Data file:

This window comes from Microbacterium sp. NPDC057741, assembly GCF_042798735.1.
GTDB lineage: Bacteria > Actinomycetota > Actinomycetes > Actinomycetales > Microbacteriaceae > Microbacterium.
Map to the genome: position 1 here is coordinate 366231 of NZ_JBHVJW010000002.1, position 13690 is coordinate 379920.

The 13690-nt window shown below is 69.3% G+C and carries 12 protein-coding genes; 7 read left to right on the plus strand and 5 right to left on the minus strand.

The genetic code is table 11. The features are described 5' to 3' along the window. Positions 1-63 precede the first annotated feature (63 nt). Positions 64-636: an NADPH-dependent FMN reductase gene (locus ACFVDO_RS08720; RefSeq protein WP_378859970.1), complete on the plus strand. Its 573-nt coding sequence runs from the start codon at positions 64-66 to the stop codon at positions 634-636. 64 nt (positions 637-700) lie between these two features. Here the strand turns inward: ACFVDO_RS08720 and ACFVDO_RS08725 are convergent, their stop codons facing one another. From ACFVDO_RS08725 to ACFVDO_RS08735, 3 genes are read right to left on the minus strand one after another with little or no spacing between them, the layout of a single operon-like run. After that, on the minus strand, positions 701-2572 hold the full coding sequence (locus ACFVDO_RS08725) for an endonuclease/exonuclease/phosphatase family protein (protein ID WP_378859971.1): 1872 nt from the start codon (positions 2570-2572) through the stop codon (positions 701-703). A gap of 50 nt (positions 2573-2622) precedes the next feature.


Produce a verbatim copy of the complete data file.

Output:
This window comes from Microbacterium sp. NPDC057741, assembly GCF_042798735.1.
GTDB lineage: Bacteria > Actinomycetota > Actinomycetes > Actinomycetales > Microbacteriaceae > Microbacterium.
Map to the genome: position 1 here is coordinate 366231 of NZ_JBHVJW010000002.1, position 13690 is coordinate 379920.

The 13690-nt window shown below is 69.3% G+C and carries 12 protein-coding genes; 7 read left to right on the plus strand and 5 right to left on the minus strand.

The genetic code is table 11. The features are described 5' to 3' along the window. Positions 1-63 precede the first annotated feature (63 nt). Positions 64-636: an NADPH-dependent FMN reductase gene (locus ACFVDO_RS08720; RefSeq protein WP_378859970.1), complete on the plus strand. Its 573-nt coding sequence runs from the start codon at positions 64-66 to the stop codon at positions 634-636. 64 nt (positions 637-700) lie between these two features. Here the strand turns inward: ACFVDO_RS08720 and ACFVDO_RS08725 are convergent, their stop codons facing one another. From ACFVDO_RS08725 to ACFVDO_RS08735, 3 genes are read right to left on the minus strand one after another with little or no spacing between them, the layout of a single operon-like run. After that, on the minus strand, positions 701-2572 hold the full coding sequence (locus ACFVDO_RS08725) for an endonuclease/exonuclease/phosphatase family protein (protein ID WP_378859971.1): 1872 nt from the start codon (positions 2570-2572) through the stop codon (positions 701-703). A gap of 50 nt (positions 2573-2622) precedes the next feature.